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In general, elder abuse is a term referring to any knowing, intentional, or negligent acts or omissions by a caregiver or any other person that causes harm or a serious risk of harm to a vulnerable adult. Federal and State surveys in the mid-‘80s determined that the standard of living in nursing homes across the country was literally below that of our prisons.  This eventually led to a series of Federal Regulations, which actually set the standard of care for nursing homes in every state.  They are contained in 42 C.F.R Part 483 and the most succinct listing was published in the Federal Register on September 26, 1991. Legislatures in all 50 states have passed some form of elder abuse prevention laws.  These regulations are then supplemented through the state’s administrative codes.  Here in Georgia, we utilize the following statutes:  O.C.G.A. §31-8-103 through §31-8-121, collectively known as the “Bill of Rights for Residents of Long-Term Care Facilities”.

Is it Elder Abuse?

Some forms of abuse are easier than others to verify.  Take for example, physical abuse.  As our parents get older, they tend to bruise for easily.  They may fall, breaking bones as they become more fragile.  This is part of the aging process unfortunately and not always indicative of anyone harming them.  That being said, however, this makes it a bit easier to cover those injuries when abuse is taking place.

Here’s an example of how that can play out.  Ellen’s father was no longer able to live alone.  Ellen worked full time so she found a suitable long term home close to her.  She checked on him and visited him several times a week and brought him home on weekends.  Ellen began to notice that he had bruising along his arms and was very tender when she touched him to help him up.  When she asked him, he refused to talk about it.  The nursing home said he had stopped using his walker and was falling more often.  Ellen spoke to him about it and reminded him to use the walker.  How do you know what is happening in a case like this?  This is a tough one for sure.  To find out, Ellen took him to her physician and had him examined.  The doctor determined that the injuries were from sustained and repeated abuse.  Mostly from someone pulling, tugging on him which ultimately resulted in a broken arm.

Does Neglect Count as Abuse?

Neglect is a form of abuse.  Leaving someone to lay in the bed where they develop wounds or bedsores that are not treated is abuse.  Even medical personnel can be held legally responsible if they are not taking care of the patients as they should.  If it determined to be their duty to care for a patient and they abandon that duty, they can be held liable.

The most common types of nursing home claims are based upon:
(1)    pressure sores (sometimes referred to as bedsores);
(2)    malnutrition;
(3)    dehydration;
(4)    falls;
(5)    physical or mental abuse;
(6)    improper medications;
(7)    failure to diagnose an illness or change in condition;
(8)    chemical or physical restraints;
(9)    unsanitary conditions, and assaults by other residents;
(10)  all of which are usually related to under-staffing at the defendant’s facility.    


Bedsores are caused by nursing home and hospital negligence.  The bedsore develops due to prolonged pressure or friction on vulnerable areas of the body.  Typical areas include, the tail bone, sacrum, hips, heels and elbows.  Bedsores are 100 percent preventable.  Bedsores with red irritated skin left untreated will breakdown, leading to tissue death, then the skin will break open and become infected, and ultimately and tragically leading to death in some cases. Bedsores can also trigger other ailments, such as bladder distension, sepsis, and anemia.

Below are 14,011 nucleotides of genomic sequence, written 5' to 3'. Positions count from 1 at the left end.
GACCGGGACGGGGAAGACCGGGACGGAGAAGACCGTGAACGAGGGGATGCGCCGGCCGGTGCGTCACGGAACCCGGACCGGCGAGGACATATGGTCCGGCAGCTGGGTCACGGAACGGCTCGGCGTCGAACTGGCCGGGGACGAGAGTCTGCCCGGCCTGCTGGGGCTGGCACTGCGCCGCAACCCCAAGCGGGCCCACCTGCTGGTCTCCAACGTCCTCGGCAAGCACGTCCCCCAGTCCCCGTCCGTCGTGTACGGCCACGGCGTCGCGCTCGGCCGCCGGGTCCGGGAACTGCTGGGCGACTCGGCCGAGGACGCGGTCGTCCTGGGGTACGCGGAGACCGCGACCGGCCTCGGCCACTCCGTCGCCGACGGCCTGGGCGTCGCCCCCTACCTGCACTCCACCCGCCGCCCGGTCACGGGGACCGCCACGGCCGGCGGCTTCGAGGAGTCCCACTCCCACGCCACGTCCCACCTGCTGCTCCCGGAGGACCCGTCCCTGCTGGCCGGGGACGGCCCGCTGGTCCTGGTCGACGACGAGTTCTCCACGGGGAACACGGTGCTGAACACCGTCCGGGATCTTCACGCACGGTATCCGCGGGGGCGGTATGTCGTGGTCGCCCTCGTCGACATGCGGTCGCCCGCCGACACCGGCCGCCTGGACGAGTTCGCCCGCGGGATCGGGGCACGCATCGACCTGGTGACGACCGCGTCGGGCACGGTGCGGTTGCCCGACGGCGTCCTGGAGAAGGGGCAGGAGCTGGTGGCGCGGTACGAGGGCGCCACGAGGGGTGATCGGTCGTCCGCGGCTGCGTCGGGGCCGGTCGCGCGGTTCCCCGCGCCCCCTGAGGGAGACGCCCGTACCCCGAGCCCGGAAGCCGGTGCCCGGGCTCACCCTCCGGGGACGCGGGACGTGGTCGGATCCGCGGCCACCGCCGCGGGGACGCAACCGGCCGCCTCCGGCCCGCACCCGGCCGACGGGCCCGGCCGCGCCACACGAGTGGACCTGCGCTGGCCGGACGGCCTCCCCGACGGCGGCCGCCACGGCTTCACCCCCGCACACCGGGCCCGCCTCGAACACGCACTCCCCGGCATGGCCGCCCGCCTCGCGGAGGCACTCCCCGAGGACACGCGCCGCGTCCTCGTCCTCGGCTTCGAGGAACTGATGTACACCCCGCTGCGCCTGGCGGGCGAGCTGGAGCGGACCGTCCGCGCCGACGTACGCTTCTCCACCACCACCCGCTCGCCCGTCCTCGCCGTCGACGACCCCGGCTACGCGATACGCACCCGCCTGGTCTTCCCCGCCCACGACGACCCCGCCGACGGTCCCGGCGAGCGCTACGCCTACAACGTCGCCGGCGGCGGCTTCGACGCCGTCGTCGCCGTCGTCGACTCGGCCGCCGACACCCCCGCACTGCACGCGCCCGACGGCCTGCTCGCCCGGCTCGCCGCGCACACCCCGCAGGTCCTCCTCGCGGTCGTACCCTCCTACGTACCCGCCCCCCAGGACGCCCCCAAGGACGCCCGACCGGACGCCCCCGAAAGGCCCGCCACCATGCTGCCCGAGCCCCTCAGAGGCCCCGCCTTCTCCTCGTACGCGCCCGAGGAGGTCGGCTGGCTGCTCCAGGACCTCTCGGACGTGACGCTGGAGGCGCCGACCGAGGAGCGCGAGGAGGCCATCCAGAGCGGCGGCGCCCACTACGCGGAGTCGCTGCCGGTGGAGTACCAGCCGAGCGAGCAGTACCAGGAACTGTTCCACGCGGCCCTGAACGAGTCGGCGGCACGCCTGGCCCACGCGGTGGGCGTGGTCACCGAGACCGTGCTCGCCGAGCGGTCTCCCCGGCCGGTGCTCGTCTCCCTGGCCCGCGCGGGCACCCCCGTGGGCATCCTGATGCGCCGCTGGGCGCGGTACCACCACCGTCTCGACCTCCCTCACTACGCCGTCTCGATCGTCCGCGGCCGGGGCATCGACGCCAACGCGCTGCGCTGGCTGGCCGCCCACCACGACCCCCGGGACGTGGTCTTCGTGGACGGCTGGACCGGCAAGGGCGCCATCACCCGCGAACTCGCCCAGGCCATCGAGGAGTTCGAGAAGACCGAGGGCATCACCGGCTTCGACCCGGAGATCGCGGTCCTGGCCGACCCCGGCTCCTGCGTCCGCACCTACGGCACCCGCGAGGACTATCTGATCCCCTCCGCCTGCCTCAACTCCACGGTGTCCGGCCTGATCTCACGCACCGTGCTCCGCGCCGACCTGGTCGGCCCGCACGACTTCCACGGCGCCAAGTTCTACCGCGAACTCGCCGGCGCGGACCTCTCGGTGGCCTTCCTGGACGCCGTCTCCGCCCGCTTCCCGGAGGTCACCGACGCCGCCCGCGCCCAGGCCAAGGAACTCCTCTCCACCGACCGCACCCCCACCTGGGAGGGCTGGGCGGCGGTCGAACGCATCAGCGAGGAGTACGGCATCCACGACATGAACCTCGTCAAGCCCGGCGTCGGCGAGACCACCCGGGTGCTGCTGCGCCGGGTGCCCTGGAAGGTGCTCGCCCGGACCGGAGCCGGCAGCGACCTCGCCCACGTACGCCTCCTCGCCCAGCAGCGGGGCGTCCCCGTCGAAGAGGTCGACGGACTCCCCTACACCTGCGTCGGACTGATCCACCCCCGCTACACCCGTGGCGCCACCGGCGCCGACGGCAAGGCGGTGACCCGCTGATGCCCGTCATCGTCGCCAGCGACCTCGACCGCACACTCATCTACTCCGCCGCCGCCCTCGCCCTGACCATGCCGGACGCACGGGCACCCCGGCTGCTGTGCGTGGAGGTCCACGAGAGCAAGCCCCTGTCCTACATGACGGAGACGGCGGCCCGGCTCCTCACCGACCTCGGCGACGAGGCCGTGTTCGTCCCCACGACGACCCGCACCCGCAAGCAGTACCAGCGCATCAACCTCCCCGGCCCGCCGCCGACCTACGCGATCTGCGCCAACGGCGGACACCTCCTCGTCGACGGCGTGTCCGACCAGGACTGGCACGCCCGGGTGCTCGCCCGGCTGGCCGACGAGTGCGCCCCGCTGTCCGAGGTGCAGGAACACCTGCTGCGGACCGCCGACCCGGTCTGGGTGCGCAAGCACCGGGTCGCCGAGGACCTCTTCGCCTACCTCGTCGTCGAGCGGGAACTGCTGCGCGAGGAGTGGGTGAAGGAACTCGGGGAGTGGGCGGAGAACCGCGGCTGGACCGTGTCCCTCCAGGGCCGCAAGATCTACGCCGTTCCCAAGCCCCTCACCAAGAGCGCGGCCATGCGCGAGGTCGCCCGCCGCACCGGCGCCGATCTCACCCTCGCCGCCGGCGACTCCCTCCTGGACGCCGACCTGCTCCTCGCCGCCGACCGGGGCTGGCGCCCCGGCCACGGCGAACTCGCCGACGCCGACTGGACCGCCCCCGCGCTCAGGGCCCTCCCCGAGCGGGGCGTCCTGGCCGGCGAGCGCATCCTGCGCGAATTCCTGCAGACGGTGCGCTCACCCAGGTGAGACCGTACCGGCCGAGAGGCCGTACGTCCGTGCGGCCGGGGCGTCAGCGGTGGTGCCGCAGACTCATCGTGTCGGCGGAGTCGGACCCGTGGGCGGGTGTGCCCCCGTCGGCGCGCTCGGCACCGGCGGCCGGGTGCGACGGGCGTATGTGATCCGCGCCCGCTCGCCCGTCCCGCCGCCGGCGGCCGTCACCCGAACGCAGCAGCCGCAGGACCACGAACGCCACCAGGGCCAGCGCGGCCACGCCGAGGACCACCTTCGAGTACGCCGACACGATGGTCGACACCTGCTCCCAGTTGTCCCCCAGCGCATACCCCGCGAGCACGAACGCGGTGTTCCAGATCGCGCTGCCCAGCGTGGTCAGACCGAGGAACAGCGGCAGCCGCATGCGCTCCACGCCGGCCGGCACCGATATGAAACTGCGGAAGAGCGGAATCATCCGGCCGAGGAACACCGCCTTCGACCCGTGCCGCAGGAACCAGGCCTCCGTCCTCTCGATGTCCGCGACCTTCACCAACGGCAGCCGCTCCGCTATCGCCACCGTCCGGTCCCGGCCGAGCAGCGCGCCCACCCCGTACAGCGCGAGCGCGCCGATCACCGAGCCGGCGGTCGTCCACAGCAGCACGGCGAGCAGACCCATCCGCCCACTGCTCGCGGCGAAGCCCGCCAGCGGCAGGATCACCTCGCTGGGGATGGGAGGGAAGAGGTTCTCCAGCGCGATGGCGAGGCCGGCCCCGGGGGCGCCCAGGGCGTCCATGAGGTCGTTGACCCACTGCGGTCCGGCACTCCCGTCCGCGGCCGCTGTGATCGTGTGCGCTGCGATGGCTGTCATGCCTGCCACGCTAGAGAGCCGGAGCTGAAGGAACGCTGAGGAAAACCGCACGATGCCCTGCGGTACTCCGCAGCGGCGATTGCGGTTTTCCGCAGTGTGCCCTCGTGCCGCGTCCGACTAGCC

Initial questions in the legal investigation are:
Did the resident need total custodial care and assistance with all activities of daily living?;
What if the staff failed to turn the patient/resident every two hours and bedsores develop?;
What if the staff fails to provide basic hygiene and the bedsores become infected?;
What if the nurses never call the doctor and simply cover the bedsores with bandages as an “out of sight, out of mind approach”?;
What is the size, measurement of each bedsore? And at what stage is the bedsore? (Stage 1: most superficial, redness, skin irritation; Stage 2: blistering of the skin; Stage 3: involves the whole skin, often with infection; Stage 4: the deepest of skin breakdown, usually extending into the muscle, tendons and often bone is exposed; Stage 5: death);
What if the CNAs are so understaffed and overwhelmed that they cannot take the time to feed the patient/resident and he/she loses 30 lbs. in two months? (Dehydration usually follows malnutrition);
What if the resident can no longer feed themselves and needs to be hand feed every meal?

Family members are usually aware of acute problems such as falls, which result in a clear physical injury requiring hospitalization.   Malnutrition, dehydration, medication errors and illegal restraints are harder to detect but become evident from a review of the records by an expert who is familiar with nursing home standards. 

Can It Be Stopped?

Absolutely.  If the actions are confirmed and the person(s) are determined, this can absolutely be stopped.  There is no need to allow this type of behavior to continue towards your loved ones.  Georgia’s law specifically protects our vulnerable population and there are ways to not only stop this behavior but to punish those who are abusing them.

If you are concerned about someone you know who may be abused or neglected in a nursing home, hospital or even in their own home at the hands of a health care worker, contact us now.  We can help.  David Crawford has the experience, the passion and the legal knowledge to work with you and guide you towards a solution for you and your family.

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